Bearings found in wind turbines come in an amazing variety of sizes, and when a bearing starts to show wear or fatigue, replacement time is of the essence in order to avoid any costly downtime.
When this happens, it’s critical that owner-operators can get upgraded replacements as quickly as possible, and that’s where Malloy Electric enters the picture.
“We carry a large inventory of wind-specific bearings covering most of the installed models in the U.S.,” said Cory Mittleider, wind business unit manager for Malloy Electric. “We support operators, service providers, and even OEMs. Our inventory and production pipeline allows us to ship immediately for an urgent need or supply on a schedule for repair campaigns and repower projects. We also have critical storage warehouses where we store and care for customer-owned assets until dispatched.”
Malloy Electric strives to be technical experts in three categories: motors, electrical, and mechanical, according to Mittleider, and that expertise is essential to Malloy choosing the proper products to stock, as well as how many.
Malloy’s wind division
“Our wind division has the same philosophy with an emphasis on mechanical,” he said. “We’ve been involved with failure analysis and upgrades on most bearing applications in wind turbines including pitch-motor bearings that fit in your hand, gearbox bearings that range from 100 millimeters to 900 millimeters, main shaft bearings that weigh 3,000 pounds, and blade bearings that are nearly three meters in diameter.”
As part of Malloy’s electrical division, the company is also heavily involved with making sure obsolete components are addressed quickly, according to Mittleider.
“There have been multiple projects now where either a breaker or a contactor that’s used in the wind turbines becomes obsolete,” he said. “They can no longer either replace it or cost effectively repair it. Our electrical group, combined with our UL 508A panel shop, has developed retrofit kits where we use a new product, current generation breaker, and then adapt the mechanical fitment, and electrical connection interface to the existing design.
Because, unfortunately, when electrical manufacturers obsolete old product to roll out new ones, the fitment’s never the same. It’s always a different shape, different size, or it mounts in a different place. That’s where we’ve used our electrical group to look at that new product and develop retrofits to make it as easy as possible for those in the field.”
Being a bearing distributor, Malloy spends a lot of time doing investigations, which, according to Mittleider, makes the company a little different than most distributors.
“We have a great depth of knowledge, and we have many engineers on staff,” he said. “We want to be super technically focused and know what we’re selling. We don’t just grab a part number and say, ‘Hey you failed one of these, can I get you another?’ Everybody knows that’s not the way to solve a problem. We like to ask why? Why did it fail? Let’s discuss and investigate that. And that’s why we’re doing the tear downs and the failure analysis. The way to solve the problem is to ask more questions and understand why it failed. How can it be improved — whether it’s the component, the bearing itself, or one of the other outside factors that need to be improved on.”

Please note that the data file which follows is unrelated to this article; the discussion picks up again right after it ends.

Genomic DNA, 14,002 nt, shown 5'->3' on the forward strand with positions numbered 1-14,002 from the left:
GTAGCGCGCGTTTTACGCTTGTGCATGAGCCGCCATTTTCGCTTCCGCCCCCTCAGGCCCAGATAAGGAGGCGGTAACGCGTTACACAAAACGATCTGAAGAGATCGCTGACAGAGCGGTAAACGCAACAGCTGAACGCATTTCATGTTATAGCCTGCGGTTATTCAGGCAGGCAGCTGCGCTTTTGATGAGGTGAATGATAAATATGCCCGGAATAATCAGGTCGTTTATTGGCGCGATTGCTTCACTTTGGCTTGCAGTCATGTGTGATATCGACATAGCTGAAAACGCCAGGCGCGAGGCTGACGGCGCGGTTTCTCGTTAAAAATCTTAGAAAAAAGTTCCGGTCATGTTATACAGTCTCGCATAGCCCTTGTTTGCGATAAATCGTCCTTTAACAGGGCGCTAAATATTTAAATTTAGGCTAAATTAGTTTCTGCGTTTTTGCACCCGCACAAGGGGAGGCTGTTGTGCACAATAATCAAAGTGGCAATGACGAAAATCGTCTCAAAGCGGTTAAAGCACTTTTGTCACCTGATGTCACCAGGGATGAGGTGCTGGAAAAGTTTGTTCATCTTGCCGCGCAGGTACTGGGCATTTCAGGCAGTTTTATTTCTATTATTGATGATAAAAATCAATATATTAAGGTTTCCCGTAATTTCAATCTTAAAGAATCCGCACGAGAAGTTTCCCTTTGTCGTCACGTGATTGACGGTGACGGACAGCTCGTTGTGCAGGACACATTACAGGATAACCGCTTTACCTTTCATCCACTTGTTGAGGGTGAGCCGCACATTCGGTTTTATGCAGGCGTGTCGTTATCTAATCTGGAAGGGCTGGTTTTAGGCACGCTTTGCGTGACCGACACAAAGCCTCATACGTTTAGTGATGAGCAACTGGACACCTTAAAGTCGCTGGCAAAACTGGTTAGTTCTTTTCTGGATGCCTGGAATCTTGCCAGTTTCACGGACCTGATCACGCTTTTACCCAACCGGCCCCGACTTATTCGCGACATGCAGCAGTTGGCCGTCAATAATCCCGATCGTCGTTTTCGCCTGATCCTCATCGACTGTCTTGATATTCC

Malloy Electric works with some of the largest bearing manufacturers in the world, and because the company has such expertise with systems failures, it often plays a critical role in developing solutions, according to Mittleider. Certain bearings Malloy will send back to the manufacturer’s lab, but other bearing types can be dismantled and analyzed in Malloy’s in-house facility in doing those investigations.
“We stay in very close correspondence on these applications with those manufacturers and say, ‘This is what we’re learning; these are the measurements we’re taking; this is the feedback we’re getting from the site that sent us the failure; we discuss the best way to use these findings to improve the bearing in this application,” he said. “But typically, with a bearing manufacturer, we’re looking at what we can do to make that bearing live in environments and applications that we know are difficult.”
To that end, Malloy Electric’s experts visit a lot of wind sites to discuss applications with the operators, according to Mittleider.
“We do visit the sites a lot, but we don’t climb,” he said. “We support either the operators that self-perform those scopes of work during replacements or the service providers hired by those operators. We do use our site visits to collect information and sometimes even collect the samples and bring them back on a trailer or in the back of a pickup assize dictates. Our tear downs and investigations are done in either our shop, a service provider’s shop, or the manufacturer’s shop depending on the application.”
Getting into wind
For a company that is constantly striving to make sure wind turbines are working with the best parts, it’s a bit ironic that Malloy’s entry into the wind market is somewhat serendipitous. “It wasn’t maybe a conscious decision or a push to get into wind,” Mittleider said. “It was more of a pull into it.” Even though it started life as an electric motor repair company in 1945, Malloy Electric entered the wind industry in the late 1990s when a wind-farm operator who was experiencing premature failures on generators came to Malloy for help, according to Mittleider.